While the British government dithers and
discusses the ban on gender rating of insurance, with an insurance industry
that is mostly dragging its heels and complaining about Europe upsetting its comfort
zone, the European Commission has published guidance to Europe's insurance
industry to ensure non-discrimination between women and men in insurance
The European Commission guidelines are to help
the insurance industry implement unisex pricing, after the Court of Justice of
the European Union ruled that different premiums for men and women constitute
In its ruling on the Test-Achats case on 1 March
2011, the Court of Justice gave insurers until 21 December 2012 to treat individual
male and female customers equally in terms of insurance premiums and benefits.
Following consultations with national
governments, insurers and consumers, the new guidelines respond to the need for
practical guidance on the implications of the ruling. They aim to benefit both
consumers and insurance companies.
EU Justice Commissioner Viviane Reding says,” By
adopting these guidelines a full year ahead of the deadline to comply with the
court's ruling, we have lived up to our commitment. It is now up to the
insurance industry to ensure that there is a smooth transition to fully equal
treatment of men and women in insurance. We will remain vigilant in how the
industry implements the court's ruling. I expect that insurers that move to a
unisex tariff first will have a competitive advantage."
EU Commissioner Michel Barnier adds: "There
have been some concerns among insurers as to the impact and consequences of
this important judgment, in particular at this time when insurers as all other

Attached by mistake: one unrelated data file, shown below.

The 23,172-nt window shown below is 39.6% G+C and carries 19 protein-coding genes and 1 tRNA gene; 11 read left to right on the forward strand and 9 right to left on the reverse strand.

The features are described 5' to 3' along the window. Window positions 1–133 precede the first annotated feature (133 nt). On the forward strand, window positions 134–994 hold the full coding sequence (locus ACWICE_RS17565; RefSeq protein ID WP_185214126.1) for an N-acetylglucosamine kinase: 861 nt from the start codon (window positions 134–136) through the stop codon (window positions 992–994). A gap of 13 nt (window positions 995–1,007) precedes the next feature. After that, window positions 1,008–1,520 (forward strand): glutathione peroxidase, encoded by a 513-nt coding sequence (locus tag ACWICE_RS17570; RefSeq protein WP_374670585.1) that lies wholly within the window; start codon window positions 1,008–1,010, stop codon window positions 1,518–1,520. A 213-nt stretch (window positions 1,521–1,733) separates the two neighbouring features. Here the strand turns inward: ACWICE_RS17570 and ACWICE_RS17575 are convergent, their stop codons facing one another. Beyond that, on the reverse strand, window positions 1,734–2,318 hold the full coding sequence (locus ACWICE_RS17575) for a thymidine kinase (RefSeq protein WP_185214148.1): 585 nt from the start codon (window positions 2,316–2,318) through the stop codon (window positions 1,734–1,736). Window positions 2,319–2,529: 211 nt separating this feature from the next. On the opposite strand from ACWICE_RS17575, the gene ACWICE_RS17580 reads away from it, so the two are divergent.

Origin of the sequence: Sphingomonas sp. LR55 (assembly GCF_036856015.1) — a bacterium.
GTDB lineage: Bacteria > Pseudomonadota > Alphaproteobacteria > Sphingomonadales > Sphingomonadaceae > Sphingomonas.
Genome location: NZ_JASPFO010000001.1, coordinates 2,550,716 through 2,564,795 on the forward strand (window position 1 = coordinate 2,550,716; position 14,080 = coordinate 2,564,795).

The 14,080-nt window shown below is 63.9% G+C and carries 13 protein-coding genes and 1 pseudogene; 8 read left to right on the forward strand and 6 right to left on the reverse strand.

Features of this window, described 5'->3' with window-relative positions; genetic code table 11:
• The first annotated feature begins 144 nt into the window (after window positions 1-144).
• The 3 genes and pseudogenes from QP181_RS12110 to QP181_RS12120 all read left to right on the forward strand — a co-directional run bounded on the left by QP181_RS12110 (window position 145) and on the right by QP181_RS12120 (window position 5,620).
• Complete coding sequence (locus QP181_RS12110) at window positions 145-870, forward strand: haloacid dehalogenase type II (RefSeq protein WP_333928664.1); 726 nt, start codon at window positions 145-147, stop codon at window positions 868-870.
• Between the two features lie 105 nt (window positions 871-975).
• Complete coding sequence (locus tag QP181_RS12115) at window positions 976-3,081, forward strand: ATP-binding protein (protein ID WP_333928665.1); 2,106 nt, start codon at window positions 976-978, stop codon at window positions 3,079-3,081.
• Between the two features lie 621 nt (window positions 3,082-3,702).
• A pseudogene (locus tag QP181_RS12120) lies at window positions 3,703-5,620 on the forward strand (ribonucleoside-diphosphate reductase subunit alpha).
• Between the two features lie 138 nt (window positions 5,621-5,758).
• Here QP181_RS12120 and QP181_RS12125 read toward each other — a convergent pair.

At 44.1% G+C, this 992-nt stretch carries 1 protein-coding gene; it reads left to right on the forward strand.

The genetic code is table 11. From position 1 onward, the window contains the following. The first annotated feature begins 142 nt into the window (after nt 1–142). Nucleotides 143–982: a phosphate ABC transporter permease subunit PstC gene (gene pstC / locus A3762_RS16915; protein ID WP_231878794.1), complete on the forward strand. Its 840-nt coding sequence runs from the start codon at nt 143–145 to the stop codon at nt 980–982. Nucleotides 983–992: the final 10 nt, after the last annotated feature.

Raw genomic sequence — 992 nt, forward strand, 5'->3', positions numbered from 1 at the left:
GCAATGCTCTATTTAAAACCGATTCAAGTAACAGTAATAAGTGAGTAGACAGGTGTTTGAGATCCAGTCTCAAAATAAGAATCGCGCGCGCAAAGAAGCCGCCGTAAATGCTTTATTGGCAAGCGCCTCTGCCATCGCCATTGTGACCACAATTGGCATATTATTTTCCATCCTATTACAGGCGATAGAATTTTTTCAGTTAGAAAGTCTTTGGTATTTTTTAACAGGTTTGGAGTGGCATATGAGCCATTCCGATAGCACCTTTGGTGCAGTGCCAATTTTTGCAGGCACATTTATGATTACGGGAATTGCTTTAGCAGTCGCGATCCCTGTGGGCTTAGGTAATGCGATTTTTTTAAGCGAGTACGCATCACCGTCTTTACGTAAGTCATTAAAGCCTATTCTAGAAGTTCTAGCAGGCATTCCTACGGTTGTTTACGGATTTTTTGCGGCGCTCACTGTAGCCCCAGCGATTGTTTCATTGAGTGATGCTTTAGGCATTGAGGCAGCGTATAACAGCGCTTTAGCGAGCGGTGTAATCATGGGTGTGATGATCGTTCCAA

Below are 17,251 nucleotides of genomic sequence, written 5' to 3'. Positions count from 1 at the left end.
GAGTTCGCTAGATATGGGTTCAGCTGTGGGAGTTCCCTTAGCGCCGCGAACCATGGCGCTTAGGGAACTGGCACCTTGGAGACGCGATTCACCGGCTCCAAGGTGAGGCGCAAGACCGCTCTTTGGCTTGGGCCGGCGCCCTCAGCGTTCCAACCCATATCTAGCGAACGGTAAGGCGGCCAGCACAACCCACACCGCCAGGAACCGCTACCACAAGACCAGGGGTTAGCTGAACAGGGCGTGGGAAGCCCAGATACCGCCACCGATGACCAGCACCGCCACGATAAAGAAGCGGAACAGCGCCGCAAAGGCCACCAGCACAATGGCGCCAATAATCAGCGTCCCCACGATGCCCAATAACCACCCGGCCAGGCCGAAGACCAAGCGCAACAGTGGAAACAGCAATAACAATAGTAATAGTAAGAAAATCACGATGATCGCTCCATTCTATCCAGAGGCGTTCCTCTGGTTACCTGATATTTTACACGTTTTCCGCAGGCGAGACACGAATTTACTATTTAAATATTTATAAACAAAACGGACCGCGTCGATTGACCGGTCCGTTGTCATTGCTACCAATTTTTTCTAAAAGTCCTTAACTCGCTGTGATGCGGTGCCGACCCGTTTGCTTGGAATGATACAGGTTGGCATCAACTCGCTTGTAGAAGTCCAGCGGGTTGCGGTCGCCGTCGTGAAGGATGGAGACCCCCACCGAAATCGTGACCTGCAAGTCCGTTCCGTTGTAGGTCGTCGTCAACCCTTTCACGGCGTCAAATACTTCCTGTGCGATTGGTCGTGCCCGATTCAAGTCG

financial market participants face important challenges. I believe that these
guidelines will be helpful for the industry and assist them in adapting their
contracts and premiums to be able to ensure timely and full compliance with the
judgment. This will be beneficial for both the industry and
The guidelines cover a series of issues that
emerged from in-depth consultations. For example, they clarify that the ruling
applies only to new contracts, in particular to contracts concluded as from 21
December 2012. They also give specific examples of what is considered a new
contract to ensure a comprehensive application of the unisex rule at EU level
from the same date.
In addition, the guidelines provide examples of
gender-related insurance practices that are compatible with the principle of
unisex premiums and benefits, and therefore will not change because of the
Test-Achats ruling. These practices include medical underwriting and targeted
Gender is a determining risk-rating factor for
life insurance and private health insurance. It is likely that a transition
towards unisex pricing will have consequences on premiums and/or benefits at
the individual level for men and women. Depending on the product concerned,
premiums might increase or decrease for certain categories of consumers.
The insurance industry is competitive and
innovative. It should be in a position to make these adjustments and offer
attractive unisex products to consumers without unjustified impact on the
overall price level. Price reductions resulting from unisex pricing should be
passed on to consumers with the same level of fairness as price increases.
It is worth remembering that according to the
original law, agreed by all EU states including the UK, was that by 21 December
2007 the use of sex as a factor in the calculation of premiums and benefits for
the purpose of insurance and related financial services shall not result in
differences in individuals' premiums and benefits. Insurers used a technicality
to take no action on this, and really have nobody but themselves to blame if
they are not ready for gender equality.